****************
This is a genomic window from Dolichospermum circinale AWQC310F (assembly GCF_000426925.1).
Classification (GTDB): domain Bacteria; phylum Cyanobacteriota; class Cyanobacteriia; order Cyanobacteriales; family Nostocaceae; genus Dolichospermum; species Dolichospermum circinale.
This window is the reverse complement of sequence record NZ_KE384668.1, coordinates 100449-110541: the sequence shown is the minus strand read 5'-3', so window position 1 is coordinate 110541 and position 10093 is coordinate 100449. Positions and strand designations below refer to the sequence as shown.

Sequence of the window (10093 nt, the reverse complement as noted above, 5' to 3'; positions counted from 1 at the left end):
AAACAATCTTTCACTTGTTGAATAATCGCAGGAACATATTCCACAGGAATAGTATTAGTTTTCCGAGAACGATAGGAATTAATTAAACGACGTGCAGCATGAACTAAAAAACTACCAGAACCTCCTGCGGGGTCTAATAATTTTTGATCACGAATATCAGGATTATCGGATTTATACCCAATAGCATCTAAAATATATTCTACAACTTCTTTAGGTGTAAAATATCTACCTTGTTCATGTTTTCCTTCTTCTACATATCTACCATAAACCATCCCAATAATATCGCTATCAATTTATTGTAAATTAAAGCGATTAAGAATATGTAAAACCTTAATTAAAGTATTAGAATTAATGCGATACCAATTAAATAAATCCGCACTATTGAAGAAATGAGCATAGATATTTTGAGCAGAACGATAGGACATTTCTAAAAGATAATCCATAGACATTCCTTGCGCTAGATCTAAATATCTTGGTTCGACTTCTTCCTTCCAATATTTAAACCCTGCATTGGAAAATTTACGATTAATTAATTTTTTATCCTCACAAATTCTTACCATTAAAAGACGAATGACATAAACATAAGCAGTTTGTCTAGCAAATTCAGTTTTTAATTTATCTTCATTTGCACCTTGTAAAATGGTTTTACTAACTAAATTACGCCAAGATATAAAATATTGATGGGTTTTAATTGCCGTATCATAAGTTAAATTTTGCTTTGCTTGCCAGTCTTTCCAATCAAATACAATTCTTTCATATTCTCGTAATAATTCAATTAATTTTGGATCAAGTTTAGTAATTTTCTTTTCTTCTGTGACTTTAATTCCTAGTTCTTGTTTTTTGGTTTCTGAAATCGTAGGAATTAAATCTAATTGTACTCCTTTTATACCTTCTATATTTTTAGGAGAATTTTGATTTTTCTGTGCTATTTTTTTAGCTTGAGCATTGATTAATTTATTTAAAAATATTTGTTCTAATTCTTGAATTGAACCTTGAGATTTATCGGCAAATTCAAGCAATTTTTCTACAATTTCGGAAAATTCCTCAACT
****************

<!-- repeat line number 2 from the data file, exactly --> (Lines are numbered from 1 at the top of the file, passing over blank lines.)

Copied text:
Classification (GTDB): domain Bacteria; phylum Cyanobacteriota; class Cyanobacteriia; order Cyanobacteriales; family Nostocaceae; genus Dolichospermum; species Dolichospermum circinale.